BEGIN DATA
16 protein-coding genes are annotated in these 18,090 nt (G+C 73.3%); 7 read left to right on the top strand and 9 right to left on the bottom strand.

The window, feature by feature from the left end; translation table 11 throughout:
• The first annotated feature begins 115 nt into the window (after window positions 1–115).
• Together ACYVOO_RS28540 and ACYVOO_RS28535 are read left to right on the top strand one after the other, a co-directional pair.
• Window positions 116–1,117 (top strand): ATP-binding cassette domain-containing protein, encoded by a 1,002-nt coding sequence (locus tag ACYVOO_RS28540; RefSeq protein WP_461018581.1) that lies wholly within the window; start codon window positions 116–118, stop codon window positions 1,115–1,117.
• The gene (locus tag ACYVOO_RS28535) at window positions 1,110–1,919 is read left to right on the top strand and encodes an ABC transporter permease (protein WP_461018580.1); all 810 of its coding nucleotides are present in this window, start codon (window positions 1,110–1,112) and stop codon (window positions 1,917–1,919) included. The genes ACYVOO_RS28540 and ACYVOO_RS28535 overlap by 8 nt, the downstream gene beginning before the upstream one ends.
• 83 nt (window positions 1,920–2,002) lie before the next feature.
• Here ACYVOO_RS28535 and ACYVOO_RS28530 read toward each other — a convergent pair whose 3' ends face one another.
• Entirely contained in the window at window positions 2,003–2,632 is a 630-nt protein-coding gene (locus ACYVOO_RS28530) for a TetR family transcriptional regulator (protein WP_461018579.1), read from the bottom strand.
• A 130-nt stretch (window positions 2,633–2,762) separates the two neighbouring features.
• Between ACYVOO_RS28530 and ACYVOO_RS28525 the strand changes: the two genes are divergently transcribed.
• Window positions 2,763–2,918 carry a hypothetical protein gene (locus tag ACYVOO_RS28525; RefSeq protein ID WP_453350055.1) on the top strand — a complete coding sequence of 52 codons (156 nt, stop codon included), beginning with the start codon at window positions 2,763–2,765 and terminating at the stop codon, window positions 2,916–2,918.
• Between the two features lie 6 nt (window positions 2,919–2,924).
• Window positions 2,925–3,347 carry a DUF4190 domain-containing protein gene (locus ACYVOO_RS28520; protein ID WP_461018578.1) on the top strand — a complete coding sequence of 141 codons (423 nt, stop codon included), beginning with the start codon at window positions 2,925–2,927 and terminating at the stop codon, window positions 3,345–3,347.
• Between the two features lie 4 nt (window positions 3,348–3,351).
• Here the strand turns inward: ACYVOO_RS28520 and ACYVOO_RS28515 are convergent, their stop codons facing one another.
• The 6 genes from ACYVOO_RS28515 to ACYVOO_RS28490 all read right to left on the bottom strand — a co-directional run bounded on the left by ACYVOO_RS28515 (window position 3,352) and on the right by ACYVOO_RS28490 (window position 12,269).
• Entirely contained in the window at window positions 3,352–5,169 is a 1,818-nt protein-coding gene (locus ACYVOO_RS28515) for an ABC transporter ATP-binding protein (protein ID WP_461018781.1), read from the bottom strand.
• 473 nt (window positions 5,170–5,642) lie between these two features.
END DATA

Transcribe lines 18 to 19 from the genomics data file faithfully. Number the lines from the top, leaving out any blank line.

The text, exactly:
• Entirely contained in the window at window positions 3,352–5,169 is a 1,818-nt protein-coding gene (locus ACYVOO_RS28515) for an ABC transporter ATP-binding protein (protein ID WP_461018781.1), read from the bottom strand.
• 473 nt (window positions 5,170–5,642) lie between these two features.